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I disagree that it will cause this trouble if stuck closed though. If that happens, the car will run strong when you're on the gas. In fact, some people slap a plate on the CBV flange to block it off, for just that reason. Then they install a sneeze valve to blow off the overpressure during shifts, leading to other compromises however.
Stuck closed wouldn't be the problem that the OP has.

The car might run stronger with it stuck closed, but it's damaging to the turbo and other components of the car to have boost pressure stored without a way to recirculate and/or vent. When the throttle closes, all that air is running up stream and the CBV opens to prevent it from smacking back into the turbo.
As you said, the people blocking off the CBV are adding blow off valves to vent it away. BOVs sound cool, but it's more efficient to have a bypass valve to recirculate some of that air. People putting BOVs on our cars often get CELs because they're venting too much air and the system detects a leak.

The Forge CBV has a stiffer spring, and the Turbo Smart dual port CBV has adjustable stiffness, so both are nice upgrades for a tuned car running more than stock psi.
I'm running the Forge CBV, with a Greddy BOV. Low boost shifts, air is recirculate, high boost and it's venting out.

I've worked on a few P1s that had CBVs stuck open with no CELs, so it's worth checking. But like tmtalpey said, fix the TCV first.
 

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The Forge CBV has a stiffer spring, and the Turbo Smart dual port CBV has adjustable stiffness, so both are nice upgrades for a tuned car running more than stock psi.
The spring doesn't hold the valve closed under boost, the line from the manifold is what does that, by feeding boost pressure to the back side of the valve. In fact, that's why the valve opens when you lift off. When the throttle flap closes, the cylinders are sucking on a closed intake, that low/negative pressure reaches the valve and WHAP the CBV opens instantly just like you want.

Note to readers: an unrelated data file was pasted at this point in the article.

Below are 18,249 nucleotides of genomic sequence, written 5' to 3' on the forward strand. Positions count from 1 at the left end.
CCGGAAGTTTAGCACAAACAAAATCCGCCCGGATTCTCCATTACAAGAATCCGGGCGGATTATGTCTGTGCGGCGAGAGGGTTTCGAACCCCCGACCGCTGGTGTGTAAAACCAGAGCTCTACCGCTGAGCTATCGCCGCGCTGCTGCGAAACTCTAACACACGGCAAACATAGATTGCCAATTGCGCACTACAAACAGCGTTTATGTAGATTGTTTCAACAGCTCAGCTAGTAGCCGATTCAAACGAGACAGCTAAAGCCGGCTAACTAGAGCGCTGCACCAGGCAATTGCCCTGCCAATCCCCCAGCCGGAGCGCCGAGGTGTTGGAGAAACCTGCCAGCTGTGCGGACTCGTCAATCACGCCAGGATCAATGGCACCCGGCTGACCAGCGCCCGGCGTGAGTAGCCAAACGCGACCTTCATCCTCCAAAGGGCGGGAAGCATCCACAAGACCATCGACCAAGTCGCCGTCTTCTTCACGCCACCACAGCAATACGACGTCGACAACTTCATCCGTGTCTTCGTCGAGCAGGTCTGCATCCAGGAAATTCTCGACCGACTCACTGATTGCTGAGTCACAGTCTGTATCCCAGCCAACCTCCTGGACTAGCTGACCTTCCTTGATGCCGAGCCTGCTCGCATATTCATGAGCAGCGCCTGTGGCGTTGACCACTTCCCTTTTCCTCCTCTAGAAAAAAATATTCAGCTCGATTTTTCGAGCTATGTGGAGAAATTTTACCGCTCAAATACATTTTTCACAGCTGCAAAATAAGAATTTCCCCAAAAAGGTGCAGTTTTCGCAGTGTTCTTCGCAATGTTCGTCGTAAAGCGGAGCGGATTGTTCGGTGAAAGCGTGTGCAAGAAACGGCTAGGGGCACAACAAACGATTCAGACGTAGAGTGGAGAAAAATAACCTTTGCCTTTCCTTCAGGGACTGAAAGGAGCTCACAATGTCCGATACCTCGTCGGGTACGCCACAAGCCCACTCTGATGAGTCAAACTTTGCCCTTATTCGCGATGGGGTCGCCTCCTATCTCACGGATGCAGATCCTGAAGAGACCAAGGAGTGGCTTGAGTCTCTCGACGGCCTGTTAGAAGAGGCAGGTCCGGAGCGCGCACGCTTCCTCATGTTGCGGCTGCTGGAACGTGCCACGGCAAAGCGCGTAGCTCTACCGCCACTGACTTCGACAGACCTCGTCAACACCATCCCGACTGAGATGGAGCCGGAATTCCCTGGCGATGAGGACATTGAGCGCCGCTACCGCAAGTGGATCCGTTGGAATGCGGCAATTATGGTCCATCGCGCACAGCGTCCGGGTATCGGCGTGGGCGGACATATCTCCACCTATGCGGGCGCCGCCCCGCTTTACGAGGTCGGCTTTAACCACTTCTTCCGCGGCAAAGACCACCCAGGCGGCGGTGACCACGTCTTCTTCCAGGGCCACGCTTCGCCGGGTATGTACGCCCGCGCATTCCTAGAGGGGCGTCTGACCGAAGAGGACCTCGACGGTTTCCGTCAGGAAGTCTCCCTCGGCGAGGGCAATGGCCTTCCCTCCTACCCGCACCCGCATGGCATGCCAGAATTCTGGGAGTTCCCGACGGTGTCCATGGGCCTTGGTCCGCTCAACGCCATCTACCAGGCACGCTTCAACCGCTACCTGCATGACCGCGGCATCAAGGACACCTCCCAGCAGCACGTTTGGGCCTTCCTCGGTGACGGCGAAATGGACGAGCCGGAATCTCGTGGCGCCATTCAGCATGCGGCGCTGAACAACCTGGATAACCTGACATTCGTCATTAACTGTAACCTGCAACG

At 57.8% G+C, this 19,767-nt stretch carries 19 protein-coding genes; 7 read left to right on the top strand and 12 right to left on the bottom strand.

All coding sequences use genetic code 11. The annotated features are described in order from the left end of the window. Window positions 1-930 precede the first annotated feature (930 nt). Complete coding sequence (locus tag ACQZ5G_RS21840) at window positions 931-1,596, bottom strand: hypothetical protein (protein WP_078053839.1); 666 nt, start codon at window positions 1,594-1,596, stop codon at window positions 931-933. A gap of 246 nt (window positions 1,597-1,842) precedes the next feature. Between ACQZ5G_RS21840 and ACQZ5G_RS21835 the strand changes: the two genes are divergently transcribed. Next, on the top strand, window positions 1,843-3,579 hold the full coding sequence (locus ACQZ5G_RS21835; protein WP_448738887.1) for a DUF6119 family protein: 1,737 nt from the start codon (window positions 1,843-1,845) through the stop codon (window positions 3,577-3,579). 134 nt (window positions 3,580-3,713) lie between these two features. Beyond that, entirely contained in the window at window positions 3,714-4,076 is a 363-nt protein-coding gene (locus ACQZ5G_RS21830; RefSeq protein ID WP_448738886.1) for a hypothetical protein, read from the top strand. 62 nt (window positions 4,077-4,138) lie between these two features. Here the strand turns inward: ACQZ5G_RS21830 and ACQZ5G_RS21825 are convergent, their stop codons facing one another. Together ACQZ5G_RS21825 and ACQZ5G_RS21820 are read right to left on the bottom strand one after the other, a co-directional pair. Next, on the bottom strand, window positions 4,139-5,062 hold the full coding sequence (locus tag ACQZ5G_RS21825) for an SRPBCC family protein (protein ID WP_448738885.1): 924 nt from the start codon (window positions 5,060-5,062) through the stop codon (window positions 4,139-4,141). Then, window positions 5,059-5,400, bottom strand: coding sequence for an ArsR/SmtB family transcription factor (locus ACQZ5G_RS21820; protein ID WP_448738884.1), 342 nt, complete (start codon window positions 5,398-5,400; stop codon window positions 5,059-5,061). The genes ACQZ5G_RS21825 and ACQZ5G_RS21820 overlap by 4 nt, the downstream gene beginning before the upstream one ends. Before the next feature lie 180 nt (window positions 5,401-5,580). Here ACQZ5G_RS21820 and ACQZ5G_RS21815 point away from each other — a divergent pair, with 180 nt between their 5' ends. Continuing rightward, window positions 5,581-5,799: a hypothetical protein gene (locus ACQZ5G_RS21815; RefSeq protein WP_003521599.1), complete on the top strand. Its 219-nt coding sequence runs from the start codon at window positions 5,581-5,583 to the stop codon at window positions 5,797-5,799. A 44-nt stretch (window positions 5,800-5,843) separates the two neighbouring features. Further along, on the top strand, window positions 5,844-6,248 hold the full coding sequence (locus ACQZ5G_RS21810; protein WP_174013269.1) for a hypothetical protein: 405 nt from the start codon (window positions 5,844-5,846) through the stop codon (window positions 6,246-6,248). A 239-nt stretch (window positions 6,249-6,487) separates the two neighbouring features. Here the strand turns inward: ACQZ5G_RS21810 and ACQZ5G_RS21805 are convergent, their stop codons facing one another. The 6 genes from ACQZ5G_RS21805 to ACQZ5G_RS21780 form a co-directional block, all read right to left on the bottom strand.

The only thing the spring does is hold the valve closed while boost is building. The maximum boost is pretty much the same with either spring.
 

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But still, stiffer spring is wanted with higher boosting cars.
Correct - because the CBV needs to be held closed for a longer time / higher target pressure. However, if the turbo has not been physically modified, there is little reason to increase the spring. There's a fairly wide margin of safety.

One more thing to add...

The stock CBV is just plastic, so it's only a matter of time before it fails.
Actually the stock CBV is a rubber diaphragm, and while the pressure cap is plastic, it is under no force. Stock CBVs fail either because of a torn membrane, or physical trauma to the pressure side.

Aftermarket (Forge) CBVs are aluminum cylinder-type valves and while very well made, can stick if debris enters the system. So they are certainly not immune to issues.

however, I will note I love my Forge CBV. It makes a bit more noise than the stock unit, but delivers a much snappier boost response. I use the lighter spring in mine, btw.
 

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Discussion Starter · #15 ·
Just an update:

Work got in the way this week so didn't have this looked at until today... anyway, new TCV and all is good again.

Car is a dog no longer. Easy fix but man, they did bury that valve....